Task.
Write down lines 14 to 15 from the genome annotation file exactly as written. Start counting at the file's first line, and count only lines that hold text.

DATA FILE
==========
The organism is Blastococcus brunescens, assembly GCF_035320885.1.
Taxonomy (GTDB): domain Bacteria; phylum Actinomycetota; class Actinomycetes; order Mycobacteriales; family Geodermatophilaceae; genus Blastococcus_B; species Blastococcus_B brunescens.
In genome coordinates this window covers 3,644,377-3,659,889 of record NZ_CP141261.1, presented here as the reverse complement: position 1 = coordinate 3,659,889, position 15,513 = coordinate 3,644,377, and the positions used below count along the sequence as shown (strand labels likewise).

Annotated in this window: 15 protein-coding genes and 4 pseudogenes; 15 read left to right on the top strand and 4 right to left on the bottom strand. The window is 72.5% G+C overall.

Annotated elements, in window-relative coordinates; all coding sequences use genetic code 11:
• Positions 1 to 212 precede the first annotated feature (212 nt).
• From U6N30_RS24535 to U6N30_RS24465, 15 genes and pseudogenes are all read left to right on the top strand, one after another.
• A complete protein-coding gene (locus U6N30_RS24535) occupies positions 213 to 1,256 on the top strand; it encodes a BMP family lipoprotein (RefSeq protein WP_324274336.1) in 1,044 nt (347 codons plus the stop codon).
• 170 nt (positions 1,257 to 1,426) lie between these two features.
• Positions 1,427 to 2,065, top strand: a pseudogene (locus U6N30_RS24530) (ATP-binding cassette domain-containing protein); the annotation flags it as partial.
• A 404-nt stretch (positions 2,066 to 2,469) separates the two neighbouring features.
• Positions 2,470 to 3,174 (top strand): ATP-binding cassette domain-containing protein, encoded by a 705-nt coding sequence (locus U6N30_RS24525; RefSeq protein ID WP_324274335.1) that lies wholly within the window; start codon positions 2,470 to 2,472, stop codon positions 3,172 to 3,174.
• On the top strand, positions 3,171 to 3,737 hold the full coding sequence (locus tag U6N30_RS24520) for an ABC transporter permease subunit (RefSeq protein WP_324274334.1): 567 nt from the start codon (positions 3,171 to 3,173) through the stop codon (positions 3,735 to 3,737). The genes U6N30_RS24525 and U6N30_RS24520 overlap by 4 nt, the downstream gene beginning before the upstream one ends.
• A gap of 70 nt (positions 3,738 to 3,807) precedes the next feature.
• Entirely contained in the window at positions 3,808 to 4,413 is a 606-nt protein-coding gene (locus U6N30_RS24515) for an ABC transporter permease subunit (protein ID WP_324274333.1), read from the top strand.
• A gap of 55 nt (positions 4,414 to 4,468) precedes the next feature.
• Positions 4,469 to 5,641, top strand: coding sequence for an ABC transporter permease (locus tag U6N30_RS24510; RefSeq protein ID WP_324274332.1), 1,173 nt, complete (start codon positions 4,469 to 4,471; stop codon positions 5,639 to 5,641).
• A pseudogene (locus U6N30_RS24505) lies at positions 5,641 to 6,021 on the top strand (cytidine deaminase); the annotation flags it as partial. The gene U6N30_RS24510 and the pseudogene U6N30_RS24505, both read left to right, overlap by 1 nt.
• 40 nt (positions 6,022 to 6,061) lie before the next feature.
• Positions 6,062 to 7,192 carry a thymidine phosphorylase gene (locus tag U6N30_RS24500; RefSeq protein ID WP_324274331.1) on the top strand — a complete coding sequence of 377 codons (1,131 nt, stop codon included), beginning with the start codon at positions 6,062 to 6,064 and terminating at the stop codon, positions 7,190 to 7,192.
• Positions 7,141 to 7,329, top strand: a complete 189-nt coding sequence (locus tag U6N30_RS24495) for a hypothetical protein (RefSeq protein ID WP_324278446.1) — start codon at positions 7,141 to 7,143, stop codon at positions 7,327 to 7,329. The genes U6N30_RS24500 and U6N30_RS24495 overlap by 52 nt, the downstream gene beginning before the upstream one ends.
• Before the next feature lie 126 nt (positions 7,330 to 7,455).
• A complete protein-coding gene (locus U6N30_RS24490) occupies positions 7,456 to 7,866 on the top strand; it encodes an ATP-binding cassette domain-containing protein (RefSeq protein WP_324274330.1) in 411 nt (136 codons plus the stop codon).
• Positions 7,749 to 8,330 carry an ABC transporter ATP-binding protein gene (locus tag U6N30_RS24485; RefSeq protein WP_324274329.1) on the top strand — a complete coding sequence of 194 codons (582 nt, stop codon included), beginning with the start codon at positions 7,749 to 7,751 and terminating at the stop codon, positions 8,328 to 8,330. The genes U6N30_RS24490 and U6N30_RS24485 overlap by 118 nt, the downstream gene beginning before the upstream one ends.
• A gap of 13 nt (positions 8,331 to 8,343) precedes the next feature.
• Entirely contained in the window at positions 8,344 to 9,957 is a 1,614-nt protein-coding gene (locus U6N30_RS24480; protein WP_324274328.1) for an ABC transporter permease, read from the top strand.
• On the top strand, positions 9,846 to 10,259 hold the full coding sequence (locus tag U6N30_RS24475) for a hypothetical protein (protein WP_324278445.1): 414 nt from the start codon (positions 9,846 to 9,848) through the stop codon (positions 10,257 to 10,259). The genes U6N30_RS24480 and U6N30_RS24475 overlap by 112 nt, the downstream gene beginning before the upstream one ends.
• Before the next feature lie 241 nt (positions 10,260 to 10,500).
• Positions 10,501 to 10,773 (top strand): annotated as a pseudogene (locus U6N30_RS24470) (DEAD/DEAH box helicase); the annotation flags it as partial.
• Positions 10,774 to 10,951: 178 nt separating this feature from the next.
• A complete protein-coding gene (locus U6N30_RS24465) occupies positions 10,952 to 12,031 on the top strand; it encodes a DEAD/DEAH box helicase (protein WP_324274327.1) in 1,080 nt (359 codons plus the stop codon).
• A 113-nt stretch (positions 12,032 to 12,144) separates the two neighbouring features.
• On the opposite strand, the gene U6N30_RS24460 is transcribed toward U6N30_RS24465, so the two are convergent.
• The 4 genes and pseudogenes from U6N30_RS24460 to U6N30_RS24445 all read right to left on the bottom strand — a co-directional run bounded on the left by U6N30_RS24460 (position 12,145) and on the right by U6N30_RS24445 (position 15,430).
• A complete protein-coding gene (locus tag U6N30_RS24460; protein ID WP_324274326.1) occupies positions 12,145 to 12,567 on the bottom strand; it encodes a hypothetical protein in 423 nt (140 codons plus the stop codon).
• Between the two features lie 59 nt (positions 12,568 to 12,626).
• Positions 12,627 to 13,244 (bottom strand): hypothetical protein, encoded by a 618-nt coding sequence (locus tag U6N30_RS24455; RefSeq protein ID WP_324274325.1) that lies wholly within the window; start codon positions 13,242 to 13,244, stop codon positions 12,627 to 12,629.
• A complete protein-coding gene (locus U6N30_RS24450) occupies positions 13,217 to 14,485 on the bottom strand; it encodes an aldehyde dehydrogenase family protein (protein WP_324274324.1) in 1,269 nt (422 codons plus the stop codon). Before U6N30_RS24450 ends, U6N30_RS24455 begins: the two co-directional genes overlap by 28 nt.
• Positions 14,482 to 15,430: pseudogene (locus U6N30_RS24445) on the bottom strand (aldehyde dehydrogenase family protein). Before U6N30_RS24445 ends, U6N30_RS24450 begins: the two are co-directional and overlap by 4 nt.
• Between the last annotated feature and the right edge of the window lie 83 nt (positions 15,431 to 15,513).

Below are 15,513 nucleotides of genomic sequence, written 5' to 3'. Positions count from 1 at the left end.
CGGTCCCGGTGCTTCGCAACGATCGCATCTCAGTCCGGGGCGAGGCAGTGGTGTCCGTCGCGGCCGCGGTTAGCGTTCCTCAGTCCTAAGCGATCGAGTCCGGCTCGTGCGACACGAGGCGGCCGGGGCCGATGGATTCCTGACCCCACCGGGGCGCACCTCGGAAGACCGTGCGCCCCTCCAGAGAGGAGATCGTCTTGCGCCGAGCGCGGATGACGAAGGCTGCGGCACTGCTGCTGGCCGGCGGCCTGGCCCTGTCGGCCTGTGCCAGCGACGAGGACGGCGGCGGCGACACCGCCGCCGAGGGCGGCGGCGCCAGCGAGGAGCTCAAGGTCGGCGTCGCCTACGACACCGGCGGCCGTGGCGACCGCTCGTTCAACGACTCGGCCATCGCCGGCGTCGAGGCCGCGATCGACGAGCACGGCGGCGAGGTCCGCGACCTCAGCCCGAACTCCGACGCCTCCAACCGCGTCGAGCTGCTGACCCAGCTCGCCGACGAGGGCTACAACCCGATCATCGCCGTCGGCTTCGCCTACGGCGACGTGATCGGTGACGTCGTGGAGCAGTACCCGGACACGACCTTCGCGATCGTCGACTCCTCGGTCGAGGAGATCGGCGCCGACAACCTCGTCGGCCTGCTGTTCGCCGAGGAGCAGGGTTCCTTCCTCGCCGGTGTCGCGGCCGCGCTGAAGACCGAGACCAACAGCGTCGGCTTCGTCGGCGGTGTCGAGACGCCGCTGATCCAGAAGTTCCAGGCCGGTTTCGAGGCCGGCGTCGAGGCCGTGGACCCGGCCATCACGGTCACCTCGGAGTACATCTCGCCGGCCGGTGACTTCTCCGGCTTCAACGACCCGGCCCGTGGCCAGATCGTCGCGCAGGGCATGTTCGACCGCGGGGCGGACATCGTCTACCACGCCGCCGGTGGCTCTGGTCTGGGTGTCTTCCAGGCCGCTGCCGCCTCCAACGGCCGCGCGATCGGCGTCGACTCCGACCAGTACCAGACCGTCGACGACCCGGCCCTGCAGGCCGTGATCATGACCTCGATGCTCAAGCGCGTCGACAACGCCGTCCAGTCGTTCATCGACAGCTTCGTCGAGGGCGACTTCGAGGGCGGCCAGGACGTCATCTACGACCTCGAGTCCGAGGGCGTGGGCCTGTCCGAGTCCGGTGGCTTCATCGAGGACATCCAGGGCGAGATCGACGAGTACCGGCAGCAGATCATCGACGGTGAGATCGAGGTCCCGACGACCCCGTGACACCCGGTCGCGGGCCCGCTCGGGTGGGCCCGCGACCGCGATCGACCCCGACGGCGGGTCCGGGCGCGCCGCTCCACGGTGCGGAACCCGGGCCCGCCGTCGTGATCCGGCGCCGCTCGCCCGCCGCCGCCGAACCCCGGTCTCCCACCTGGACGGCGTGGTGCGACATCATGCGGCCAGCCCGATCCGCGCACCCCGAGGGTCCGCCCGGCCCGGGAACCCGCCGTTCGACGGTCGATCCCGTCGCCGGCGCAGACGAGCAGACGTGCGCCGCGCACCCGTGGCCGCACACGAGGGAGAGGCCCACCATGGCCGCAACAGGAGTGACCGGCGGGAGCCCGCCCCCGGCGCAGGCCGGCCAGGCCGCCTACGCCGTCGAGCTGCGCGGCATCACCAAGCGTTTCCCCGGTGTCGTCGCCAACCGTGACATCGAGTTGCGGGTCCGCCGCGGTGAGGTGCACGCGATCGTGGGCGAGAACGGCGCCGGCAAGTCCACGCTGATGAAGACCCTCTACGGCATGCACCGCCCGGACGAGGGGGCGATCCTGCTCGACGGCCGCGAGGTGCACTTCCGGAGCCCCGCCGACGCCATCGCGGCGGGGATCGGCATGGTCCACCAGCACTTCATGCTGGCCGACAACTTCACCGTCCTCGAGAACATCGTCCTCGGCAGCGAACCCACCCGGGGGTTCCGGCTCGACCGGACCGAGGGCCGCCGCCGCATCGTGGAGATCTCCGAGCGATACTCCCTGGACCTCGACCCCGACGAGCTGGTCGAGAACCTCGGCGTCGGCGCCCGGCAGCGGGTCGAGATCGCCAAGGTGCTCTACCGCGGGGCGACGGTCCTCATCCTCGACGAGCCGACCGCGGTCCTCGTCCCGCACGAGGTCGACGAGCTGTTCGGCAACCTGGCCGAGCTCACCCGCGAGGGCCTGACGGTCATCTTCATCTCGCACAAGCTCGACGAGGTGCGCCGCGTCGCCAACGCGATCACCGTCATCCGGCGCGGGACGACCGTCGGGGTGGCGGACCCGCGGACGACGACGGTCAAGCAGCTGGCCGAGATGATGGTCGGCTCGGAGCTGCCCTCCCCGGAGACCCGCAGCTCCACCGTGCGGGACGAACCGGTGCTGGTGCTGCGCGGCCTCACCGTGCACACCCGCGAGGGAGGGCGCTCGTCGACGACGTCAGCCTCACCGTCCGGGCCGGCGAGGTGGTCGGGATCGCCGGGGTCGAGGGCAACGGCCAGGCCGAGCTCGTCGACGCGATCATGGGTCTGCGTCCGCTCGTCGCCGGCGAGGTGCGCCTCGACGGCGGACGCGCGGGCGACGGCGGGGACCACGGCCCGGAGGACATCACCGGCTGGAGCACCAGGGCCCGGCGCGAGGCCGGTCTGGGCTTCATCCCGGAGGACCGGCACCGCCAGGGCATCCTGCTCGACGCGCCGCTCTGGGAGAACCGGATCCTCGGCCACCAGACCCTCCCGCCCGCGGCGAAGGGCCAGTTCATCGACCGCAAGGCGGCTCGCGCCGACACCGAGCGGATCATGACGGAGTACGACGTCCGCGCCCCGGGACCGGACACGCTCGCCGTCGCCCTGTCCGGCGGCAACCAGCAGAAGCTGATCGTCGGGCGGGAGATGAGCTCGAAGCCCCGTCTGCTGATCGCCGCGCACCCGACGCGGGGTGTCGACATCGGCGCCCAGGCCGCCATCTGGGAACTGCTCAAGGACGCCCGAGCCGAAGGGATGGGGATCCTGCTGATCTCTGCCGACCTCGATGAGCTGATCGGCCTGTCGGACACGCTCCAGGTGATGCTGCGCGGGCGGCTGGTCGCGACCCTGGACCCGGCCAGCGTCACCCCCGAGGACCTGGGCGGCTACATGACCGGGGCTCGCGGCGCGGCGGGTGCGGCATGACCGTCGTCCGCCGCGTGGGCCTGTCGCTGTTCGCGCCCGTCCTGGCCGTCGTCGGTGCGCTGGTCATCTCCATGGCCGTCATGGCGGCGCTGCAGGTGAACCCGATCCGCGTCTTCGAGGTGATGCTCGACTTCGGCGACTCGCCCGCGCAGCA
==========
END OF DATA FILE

• A gap of 70 nt (positions 3,738 to 3,807) precedes the next feature.
• Entirely contained in the window at positions 3,808 to 4,413 is a 606-nt protein-coding gene (locus U6N30_RS24515) for an ABC transporter permease subunit (protein ID WP_324274333.1), read from the top strand.